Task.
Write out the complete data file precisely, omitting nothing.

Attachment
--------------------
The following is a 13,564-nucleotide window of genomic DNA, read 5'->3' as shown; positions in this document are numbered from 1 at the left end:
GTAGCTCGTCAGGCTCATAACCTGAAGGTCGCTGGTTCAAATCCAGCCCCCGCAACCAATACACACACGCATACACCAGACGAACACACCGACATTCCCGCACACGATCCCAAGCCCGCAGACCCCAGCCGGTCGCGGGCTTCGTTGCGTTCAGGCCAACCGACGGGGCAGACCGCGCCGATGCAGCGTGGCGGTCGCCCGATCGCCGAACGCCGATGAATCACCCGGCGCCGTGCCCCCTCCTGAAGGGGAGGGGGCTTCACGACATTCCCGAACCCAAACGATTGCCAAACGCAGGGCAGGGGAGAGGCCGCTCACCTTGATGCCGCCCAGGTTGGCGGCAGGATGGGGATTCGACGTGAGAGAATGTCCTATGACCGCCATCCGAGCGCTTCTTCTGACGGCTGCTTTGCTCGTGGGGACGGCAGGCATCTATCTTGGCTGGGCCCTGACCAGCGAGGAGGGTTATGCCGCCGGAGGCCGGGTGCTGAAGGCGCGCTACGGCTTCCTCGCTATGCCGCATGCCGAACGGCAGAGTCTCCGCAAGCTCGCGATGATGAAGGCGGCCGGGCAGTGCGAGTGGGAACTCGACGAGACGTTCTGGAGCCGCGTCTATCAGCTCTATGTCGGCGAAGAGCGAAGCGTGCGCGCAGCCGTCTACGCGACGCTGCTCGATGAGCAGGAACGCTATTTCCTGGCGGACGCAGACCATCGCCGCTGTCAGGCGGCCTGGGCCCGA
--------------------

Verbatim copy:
The following is a 13,564-nucleotide window of genomic DNA, read 5'->3' as shown; positions in this document are numbered from 1 at the left end:
GTAGCTCGTCAGGCTCATAACCTGAAGGTCGCTGGTTCAAATCCAGCCCCCGCAACCAATACACACACGCATACACCAGACGAACACACCGACATTCCCGCACACGATCCCAAGCCCGCAGACCCCAGCCGGTCGCGGGCTTCGTTGCGTTCAGGCCAACCGACGGGGCAGACCGCGCCGATGCAGCGTGGCGGTCGCCCGATCGCCGAACGCCGATGAATCACCCGGCGCCGTGCCCCCTCCTGAAGGGGAGGGGGCTTCACGACATTCCCGAACCCAAACGATTGCCAAACGCAGGGCAGGGGAGAGGCCGCTCACCTTGATGCCGCCCAGGTTGGCGGCAGGATGGGGATTCGACGTGAGAGAATGTCCTATGACCGCCATCCGAGCGCTTCTTCTGACGGCTGCTTTGCTCGTGGGGACGGCAGGCATCTATCTTGGCTGGGCCCTGACCAGCGAGGAGGGTTATGCCGCCGGAGGCCGGGTGCTGAAGGCGCGCTACGGCTTCCTCGCTATGCCGCATGCCGAACGGCAGAGTCTCCGCAAGCTCGCGATGATGAAGGCGGCCGGGCAGTGCGAGTGGGAACTCGACGAGACGTTCTGGAGCCGCGTCTATCAGCTCTATGTCGGCGAAGAGCGAAGCGTGCGCGCAGCCGTCTACGCGACGCTGCTCGATGAGCAGGAACGCTATTTCCTGGCGGACGCAGACCATCGCCGCTGTCAGGCGGCCTGGGCCCGA